The rigorous planning of three years that went into making the film is evident in every frame. And yet, there’s a certain detachment with which Tamhane speaks about cinema. To him, it’s the process of research that is valuable. He took considerable time visiting courts, interviewing lawyers and reading up on legal processes before attacking the script. It was an amusing incident involving a friend that lured him to the courts in the first place. “One of our friends needed to show some proof at a police station in the form of a printout. But the constables just didn’t know how to connect the printer. They couldn’t figure how to attach the wire. So for two hours, this went on,” he says.
It took one visit to the metropolitan court in Andheri and a sessions court in Goregaon to have him hooked. “Sometimes it was very funny, stranger than fiction. And sometimes it was scary to see how such grave decisions were being taken with an air of casualness to it,” he says of his court-hopping days. Amazingly, that’s exactly what one feels while watching Court. You laugh out loud when a judge refuses to entertain a woman’s case because she’s appeared in a sleeveless top, but are also disturbed when a harmless protest singer is locked up for months on end on charges that clearly have no merit.The film is not merely a comment on India’s flawed judicial system. Tamhane also turns the lens on the lives of his characters beyond the courtroom, revealing the vast disparities in their lifestyles, beliefs and politics. “While researching it, I came across a lot of things that became difficult to ignore. Once you’ve seen something, you can’t unsee it,” he says. “It was a painful and interesting process for me because I was forced to form my own politics while I was writing.”
The same can be said of Tamhane’s previous works too. His short film Six Strands on the Indian tea industry was conceived during a trip to Darjeeling where he witnessed the miserable working conditions of estate workers. His 2006 documentary Four Step Plan was on plagiarism in Indian cinema. At the time, he was exploring world cinema, and he noticed how Indian filmmakers had liberally lifted so many of their stories. His play Grey Elephants in Denmark was about the world of magicians. For the past eight years now, Tamhane has been practising magic on his own. He even considered it as a career option when other avenues weren’t working out. It was during this clueless phase that Gomber offered him some money to develop a script. “He looked so sad and morose and he’s such an amazing, bright and sensitive human being. I told him to write freely. It’s very important to encourage people to create fresh ideas,” says Gomber.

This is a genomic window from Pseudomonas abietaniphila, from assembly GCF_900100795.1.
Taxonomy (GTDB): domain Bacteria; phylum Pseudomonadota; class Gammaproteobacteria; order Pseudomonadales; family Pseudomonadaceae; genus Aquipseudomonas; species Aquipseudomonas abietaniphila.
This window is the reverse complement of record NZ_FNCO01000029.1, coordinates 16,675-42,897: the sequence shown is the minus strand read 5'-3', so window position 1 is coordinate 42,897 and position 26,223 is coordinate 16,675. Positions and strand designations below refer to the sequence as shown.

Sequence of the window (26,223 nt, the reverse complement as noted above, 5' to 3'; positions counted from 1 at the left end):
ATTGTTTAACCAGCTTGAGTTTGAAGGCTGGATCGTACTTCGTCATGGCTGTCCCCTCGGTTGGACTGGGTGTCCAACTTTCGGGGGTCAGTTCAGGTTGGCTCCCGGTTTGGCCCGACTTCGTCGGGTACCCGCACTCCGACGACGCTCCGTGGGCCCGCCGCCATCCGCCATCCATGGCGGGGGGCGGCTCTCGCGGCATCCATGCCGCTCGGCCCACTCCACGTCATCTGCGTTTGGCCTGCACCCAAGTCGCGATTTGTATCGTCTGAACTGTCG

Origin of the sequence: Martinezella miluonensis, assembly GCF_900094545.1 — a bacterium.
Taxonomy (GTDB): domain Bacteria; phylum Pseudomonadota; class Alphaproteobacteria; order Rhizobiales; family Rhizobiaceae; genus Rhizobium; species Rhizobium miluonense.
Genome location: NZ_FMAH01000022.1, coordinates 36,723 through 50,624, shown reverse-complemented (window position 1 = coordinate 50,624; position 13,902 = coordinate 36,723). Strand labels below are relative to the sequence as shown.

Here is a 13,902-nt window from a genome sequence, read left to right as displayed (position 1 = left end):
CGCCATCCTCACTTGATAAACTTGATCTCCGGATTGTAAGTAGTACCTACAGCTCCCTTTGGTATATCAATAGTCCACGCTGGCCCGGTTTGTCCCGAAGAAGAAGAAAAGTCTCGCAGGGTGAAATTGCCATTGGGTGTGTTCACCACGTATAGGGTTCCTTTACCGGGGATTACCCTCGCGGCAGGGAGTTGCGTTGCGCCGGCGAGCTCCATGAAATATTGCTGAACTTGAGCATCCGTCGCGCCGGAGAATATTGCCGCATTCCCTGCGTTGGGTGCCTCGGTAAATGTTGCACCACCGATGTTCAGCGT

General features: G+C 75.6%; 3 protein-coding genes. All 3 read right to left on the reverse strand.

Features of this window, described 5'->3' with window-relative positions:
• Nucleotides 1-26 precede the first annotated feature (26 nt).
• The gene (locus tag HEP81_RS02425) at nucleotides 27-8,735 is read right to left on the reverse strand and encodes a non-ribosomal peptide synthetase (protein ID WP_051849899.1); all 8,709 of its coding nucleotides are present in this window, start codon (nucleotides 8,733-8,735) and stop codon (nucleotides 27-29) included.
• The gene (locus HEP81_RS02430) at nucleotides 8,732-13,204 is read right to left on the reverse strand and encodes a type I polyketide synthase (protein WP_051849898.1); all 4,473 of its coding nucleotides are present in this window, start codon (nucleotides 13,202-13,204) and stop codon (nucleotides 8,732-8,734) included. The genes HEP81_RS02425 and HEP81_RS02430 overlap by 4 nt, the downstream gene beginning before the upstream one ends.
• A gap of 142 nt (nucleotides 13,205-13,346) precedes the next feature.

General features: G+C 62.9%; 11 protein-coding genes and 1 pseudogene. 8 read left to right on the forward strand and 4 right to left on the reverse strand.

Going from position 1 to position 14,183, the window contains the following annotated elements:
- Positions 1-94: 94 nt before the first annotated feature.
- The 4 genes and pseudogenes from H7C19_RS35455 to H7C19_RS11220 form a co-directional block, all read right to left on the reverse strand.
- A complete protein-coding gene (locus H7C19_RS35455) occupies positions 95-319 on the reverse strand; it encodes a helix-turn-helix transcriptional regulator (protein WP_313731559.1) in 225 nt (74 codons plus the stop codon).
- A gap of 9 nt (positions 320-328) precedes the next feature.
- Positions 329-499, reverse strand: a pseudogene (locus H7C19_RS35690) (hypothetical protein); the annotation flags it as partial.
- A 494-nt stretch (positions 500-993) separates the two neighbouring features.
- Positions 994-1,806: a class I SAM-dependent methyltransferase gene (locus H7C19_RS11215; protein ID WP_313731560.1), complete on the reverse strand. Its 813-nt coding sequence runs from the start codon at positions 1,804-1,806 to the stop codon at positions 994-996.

Indian films haven’t had much of an impression on Tamhane. Even after much prodding, he struggles to come up with the name of at least one Hindi film that he truly admires. He doesn’t watch too many movies, he admits, despite having attended film festivals far and wide. However, the films that have moved him all belong to world cinema. “At Balaji, there were some of the most intelligent people who were having a mid-life crisis. They were there to pay the bills. It’s through them that I got introduced to Wong Kar Wai and Vijay Tendulkar,” he says. The film that changed his life was the Brazilian film City of God by Fernando Meirelles. “My mind was blown away to pieces.”
The idea of using non-actors in his film was borrowed from the Iranian filmmaker Abbas Kiarostami. His fascination with magic perhaps also has a similar source. “Some of the earlier filmmakers were all magicians,” he says. “There are so many similarities between magic and cinema. The characters in a film are, after all, an illusion we are creating.” If the magic of Court is anything to go by, it may be worth waiting for the other tricks Tamhane, already being hailed as one of India’s most promising young directors, has in store for us.